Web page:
Castleton

by Susan Abbott
The Bibical injunction is "Thou shalt not covet thy neighbor's house," but I sin that sin every time I ride about Vermont... Charles Edward Crane


Castleton is home to one of our state's small public college's (originally one of the country's first medical schools) as well as the locus of about the nicest possible conglomeration of nineteenth century architecture. The town has a long and storied history. In 1775 Ethan Allen and a large pack of the Green Mountain boys galluped down Main Street (no doubt much to the alarm and disgust of the staid Puritan residents) and over brews at the Remington tavern plotted their attack on the British at Fort Ticonderoga.

Castleton continued to grow as a farming community following the war, and during the nineteenth century the slate and marble industries thrived. Lovely nearby Lake Bomoseen became a vacation mecca with luxury hotels and trolley service to town--a transportation innovation whose time should come again!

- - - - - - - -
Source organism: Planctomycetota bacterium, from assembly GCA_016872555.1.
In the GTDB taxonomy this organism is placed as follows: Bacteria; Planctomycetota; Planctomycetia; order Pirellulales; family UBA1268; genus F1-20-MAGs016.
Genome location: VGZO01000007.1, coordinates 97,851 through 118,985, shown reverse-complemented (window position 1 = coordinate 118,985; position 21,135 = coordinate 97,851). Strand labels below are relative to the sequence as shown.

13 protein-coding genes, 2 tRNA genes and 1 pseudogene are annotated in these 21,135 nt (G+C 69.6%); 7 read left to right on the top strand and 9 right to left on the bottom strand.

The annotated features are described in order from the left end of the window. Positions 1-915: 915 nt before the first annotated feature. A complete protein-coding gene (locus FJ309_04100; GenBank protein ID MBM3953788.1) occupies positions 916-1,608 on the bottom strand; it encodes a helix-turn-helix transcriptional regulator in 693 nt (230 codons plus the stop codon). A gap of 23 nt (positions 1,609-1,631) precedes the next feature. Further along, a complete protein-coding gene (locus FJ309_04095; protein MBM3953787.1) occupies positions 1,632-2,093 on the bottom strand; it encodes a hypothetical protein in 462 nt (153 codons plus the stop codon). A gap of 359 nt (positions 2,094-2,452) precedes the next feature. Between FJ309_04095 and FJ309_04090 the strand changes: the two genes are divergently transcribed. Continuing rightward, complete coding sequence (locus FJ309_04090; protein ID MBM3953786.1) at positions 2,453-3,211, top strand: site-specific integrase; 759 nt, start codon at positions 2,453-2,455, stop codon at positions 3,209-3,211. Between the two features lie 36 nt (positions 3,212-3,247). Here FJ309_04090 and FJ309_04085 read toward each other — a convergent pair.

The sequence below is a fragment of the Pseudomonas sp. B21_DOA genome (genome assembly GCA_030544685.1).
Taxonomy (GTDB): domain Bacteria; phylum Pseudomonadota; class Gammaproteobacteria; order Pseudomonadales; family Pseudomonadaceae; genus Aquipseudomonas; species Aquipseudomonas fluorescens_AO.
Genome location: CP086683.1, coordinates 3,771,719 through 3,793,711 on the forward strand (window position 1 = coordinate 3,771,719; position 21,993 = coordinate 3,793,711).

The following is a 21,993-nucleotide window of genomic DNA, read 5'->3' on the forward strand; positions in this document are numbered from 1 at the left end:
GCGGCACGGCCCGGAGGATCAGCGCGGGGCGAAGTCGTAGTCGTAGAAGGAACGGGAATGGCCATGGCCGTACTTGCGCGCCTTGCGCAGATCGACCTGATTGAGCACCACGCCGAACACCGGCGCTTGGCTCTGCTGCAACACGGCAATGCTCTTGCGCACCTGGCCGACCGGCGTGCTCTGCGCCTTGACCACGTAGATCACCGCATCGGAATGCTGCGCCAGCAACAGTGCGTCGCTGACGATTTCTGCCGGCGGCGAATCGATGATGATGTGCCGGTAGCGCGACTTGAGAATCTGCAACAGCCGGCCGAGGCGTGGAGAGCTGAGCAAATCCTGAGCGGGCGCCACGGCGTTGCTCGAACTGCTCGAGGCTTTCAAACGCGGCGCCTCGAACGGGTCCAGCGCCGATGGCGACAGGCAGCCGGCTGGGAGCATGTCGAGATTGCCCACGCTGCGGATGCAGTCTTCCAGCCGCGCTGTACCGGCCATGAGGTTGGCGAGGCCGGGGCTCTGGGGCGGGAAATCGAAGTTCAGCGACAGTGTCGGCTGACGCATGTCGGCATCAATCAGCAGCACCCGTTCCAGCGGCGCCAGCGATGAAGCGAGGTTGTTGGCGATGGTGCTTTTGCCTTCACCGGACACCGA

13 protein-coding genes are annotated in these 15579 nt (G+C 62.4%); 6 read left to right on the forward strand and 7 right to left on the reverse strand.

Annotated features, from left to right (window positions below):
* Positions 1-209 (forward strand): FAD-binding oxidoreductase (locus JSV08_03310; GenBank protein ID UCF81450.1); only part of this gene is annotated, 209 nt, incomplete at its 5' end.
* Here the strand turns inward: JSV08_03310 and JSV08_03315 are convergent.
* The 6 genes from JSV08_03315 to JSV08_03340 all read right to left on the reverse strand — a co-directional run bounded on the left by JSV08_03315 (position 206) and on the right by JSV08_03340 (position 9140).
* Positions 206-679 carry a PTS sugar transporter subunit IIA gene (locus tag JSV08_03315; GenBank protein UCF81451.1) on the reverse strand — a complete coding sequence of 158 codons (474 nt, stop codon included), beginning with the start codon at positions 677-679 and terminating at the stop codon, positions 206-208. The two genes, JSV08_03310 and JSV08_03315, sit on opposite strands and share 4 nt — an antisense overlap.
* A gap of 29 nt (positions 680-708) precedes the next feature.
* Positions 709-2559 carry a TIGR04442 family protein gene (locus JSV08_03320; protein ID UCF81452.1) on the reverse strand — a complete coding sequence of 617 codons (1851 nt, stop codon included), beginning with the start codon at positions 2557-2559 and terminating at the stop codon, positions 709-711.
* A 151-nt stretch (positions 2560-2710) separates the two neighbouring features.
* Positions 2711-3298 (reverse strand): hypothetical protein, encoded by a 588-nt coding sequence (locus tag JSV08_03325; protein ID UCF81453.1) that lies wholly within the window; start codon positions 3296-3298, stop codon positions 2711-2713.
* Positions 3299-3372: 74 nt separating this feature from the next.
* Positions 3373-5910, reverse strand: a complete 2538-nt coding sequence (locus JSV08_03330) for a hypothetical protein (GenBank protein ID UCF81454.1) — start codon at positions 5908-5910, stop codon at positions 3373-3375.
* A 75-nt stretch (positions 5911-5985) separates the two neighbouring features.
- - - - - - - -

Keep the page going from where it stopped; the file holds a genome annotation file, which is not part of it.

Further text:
Industry and agriculture flourished, and residents along Main Street replaced log cabins with dignified Federal and Greek Revival mansions. Some of the most remarkable were built by homegrown architectural wunderkind Thomas Dake, especially famous for the elegance of his residential staircases.


Fires, the scourge of pre-electrical civilization, devastated much of the town's center in the early twentieth century, and Castleton's prosperity subsequently declined. But it remains one of the loveliest villages in the state, and I'd argue with any New Yorker that no town over their border (just seven miles away) can compare.